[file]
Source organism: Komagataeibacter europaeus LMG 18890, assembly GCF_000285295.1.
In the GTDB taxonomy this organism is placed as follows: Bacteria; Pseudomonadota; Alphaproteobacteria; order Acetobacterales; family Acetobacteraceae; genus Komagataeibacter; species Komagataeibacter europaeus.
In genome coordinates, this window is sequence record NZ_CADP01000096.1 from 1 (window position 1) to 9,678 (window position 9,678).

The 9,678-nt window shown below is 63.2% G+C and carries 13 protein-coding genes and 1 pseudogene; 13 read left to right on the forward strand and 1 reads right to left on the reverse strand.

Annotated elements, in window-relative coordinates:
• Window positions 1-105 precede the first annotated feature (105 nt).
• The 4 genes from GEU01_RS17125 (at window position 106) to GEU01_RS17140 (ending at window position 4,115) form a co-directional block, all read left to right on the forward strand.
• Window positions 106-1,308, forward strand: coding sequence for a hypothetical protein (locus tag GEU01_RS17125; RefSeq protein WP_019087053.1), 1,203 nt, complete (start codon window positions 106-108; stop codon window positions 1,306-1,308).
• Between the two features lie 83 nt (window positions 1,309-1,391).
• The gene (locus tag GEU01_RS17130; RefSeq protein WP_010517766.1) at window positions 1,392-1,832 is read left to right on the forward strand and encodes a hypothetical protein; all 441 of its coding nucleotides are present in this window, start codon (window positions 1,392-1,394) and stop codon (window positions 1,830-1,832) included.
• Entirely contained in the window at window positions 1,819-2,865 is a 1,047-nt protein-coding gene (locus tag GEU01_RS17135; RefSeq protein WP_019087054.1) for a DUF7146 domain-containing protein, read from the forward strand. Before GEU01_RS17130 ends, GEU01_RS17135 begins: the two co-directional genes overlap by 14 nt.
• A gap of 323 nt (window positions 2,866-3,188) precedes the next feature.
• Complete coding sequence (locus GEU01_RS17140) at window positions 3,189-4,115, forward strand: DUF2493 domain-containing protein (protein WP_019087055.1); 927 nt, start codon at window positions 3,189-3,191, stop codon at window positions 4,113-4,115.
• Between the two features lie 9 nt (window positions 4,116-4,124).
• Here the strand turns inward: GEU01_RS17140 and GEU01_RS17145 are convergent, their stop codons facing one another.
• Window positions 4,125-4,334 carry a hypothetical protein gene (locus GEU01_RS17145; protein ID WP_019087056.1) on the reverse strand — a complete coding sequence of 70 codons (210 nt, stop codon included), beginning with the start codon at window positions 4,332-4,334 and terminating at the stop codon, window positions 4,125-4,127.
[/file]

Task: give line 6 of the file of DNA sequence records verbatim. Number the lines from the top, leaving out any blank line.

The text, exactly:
• Window positions 1-105 precede the first annotated feature (105 nt).